M 20 The Trifid Nebula lies 5,000 lights years away 1 ½ ° north of the Lagoon Nebula. The Trifid illustrates three different types of astronomical nebulae; red emission nebulae dominated by light emitted by hydrogen atoms, blue reflection nebulae produced by dust reflecting starlight, and dark nebulae where dense dust clouds appear in silhouette. The bright red emission region, roughly separated into three parts by obscuring dust lanes, lends the Trifid its popular name. But in this sharp, colorful scene, the red emission is also surrounded by the the telltale blue haze of reflection nebulae. Pillars and jets sculpted by newborn stars, below and left of the emission nebula’s center, appear in Hubble Space Telescope close-up images of the region. The Trifid Nebula is about 40 light-years across. The central double star HN40 at magnitudes 8 and 9 is easily located. HN40 is actually a multiple star and a 3rd fainter star was visible at 122 x magnification. Using a 12” (30 cm) aperture telescope will be required to see a fourth star. Eugene can see the fourth in his 16 inch. How many can you see in your telescope?
M17 (NGC6618) the Swan Nebula (also known as the Omega or Horseshoe Nebula) is located near the border of Serpens Cauda. This is a beautiful emission nebula with the distinct shape of a swan floating in the heavens at 86x mag. Stellar winds and energetic light from hot, massive stars formed from M17’s stock of cosmic gas and dust have slowly carved away at the remaining interstellar material producing the cavernous appearance and undulating shapes. M17 is also known as the Omega Nebula or the Swan Nebula.Take your time time to observe the region surrounding this nebula for fine wisps of nebulosity.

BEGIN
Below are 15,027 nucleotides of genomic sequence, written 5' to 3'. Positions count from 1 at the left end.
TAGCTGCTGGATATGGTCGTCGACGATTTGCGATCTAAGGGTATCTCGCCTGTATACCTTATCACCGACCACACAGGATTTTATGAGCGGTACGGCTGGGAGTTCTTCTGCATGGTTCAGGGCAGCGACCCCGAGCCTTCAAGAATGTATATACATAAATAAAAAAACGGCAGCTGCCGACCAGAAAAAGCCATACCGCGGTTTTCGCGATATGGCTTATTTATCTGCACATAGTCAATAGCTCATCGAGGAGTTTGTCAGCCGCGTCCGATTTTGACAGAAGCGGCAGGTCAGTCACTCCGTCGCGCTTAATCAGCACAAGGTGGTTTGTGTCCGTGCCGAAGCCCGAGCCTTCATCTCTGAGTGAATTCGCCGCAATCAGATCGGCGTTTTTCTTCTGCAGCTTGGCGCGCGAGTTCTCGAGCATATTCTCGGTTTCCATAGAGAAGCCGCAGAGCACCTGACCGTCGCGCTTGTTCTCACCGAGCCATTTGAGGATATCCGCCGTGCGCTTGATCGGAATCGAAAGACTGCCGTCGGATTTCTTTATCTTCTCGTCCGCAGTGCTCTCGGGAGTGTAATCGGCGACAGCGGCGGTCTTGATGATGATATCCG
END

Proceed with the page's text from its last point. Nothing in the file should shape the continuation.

Easy Deep Sky Challenges
I always enjoy revisiting many Deep Sky objects in Sagittarius. Apart from the more obvious highlights, I would like to draw your attention to an easy- to- find circlet of globular clusters which link Zeta and Delta Sagittarius. I had no difficulty in star-hopping these in the space of a half hour with the 8” on a blustery night in late July.
They are – moving west from Zeta – M54, M70, NGC6652, M69 and NGC6624. Apart from NGC6652, they are all brighter than magnitude 8. What makes this an interesting trip is the contrast in both the appearance and fields where these objects lie. M54 is small and circular with a bright core and a large halo. M70 is less bright but in a rich setting with two wide sets of double stars in the field. NGC6652 is quite a small, dim object in a rich field below a double star. M69 is a broad, dense globular with a bright star to the north of the field. NGC6624: Another fairly dim object but set in an almost straight line of stars.
It will be an interesting exercise, when you have studied these five to blow your mind by hopping across to the nearby Crackerjack Cluster, M22. You will now see why it is called the third most impressive Globular Cluster in the sky.
Finally, if you want to reach for a final challenge, try the Tom Thumb Cluster, further west in this part of the sky. It is like a triangle of stars saturated with scintillating star dust in the 8”. These nights may be cool and windy but the Deep Sky never looks better. Wrap up and get out there.
Sources used: The Messier Objects – Stephen O’Meara 1998;
Hartung’s Astronomical Objects for Southern Telescopes;
Burnham’s Celestial Handbook;
Collins Pocket Guide, Stars & Planets 1993;